Jolapamo who is also the Managing Director and Chief Executive Officer (CEO) of Morlap Shipping Company Limited, said that many indigenous ship owners have been forced out of business while those who chose to remain in the business are weighed down by huge debts.
Painting a gory picture on the plight of Nigerian ship owners, Jolapamo said many Nigerian ship owners unlike their foreign counterparts are battling for survival.
His words: “In the last couple of years, more than 50 per cent of the indigenous ship owners are out of business and there are still more to go due to unfavourable business conditions. We have been pauperized and not many of us can even come to the office. Those of us who summon the courage to come to office are hoping help would come someday.
“There is no serious sign to show government is serious about developing the sector. What you have now is a situation where people who have stolen money buy ship to keep the money and use such vessels for their deals. They are not real investors.”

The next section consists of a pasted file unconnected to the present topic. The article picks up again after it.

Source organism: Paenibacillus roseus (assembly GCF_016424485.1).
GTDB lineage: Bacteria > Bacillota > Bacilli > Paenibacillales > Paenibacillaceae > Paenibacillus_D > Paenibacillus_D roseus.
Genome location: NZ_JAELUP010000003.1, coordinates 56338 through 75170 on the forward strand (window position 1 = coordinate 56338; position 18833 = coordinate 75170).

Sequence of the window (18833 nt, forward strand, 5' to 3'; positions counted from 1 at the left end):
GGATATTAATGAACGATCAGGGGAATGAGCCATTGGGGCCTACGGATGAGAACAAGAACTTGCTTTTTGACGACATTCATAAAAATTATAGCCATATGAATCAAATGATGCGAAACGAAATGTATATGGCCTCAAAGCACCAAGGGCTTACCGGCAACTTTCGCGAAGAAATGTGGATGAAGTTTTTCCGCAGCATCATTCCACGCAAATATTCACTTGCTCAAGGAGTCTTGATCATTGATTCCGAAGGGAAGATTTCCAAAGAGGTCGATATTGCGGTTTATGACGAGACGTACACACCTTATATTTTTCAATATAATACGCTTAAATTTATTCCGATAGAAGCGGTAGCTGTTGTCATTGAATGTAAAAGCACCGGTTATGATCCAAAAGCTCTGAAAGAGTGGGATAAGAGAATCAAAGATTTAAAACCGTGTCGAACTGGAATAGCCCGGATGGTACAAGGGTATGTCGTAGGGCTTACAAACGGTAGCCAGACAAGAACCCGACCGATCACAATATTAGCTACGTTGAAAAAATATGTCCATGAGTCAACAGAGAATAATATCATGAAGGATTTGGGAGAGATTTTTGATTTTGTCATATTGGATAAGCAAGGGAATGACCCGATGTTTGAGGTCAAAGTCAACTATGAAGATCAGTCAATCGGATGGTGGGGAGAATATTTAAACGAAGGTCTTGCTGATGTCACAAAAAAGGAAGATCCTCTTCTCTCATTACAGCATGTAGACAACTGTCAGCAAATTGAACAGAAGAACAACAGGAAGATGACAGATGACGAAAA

Jolapamo who is regarded as a father among Nigerian ship owners because of his age and long foray into the shipping sector of the economy, noted that the business of indigenous ship owners have been hampered by huge debts, poor business environment, lack of access to funds and other unfavourable economic factors.
The NISA Chairman expressed dismay over the way and manner Nigerian ship owners are being discriminated and deprived opportunities in Nigeria unlike their foreign counterparts.
He specifically decried the domination of the shipping sector of the Nigerian economy by foreign ship owners over the years.
He argued that the scenario has left many Nigerian ship owners holding the short end of the stick vis-à-vis their foreign counterparts.
His words: “Unlike their foreign counterparts, Nigerian shippers grasping for contracts and other opportunities. Unfortunately, shipping business in Nigeria is controlled by foreigners Most contracts are usually sealed in London, Paris or Singapore. This is so because Nigerian system allows it.
Recently, the Chinese government disclosed that the business between Nigeria and China now runs into billions of naira. 10 per cent of that money goes to freight- movement of cargoes – and that is a capital flight of billions of naira to China. If you make a case from this, you will be seen as an activist. We are not activists but investors.”
– John Iwori, This Day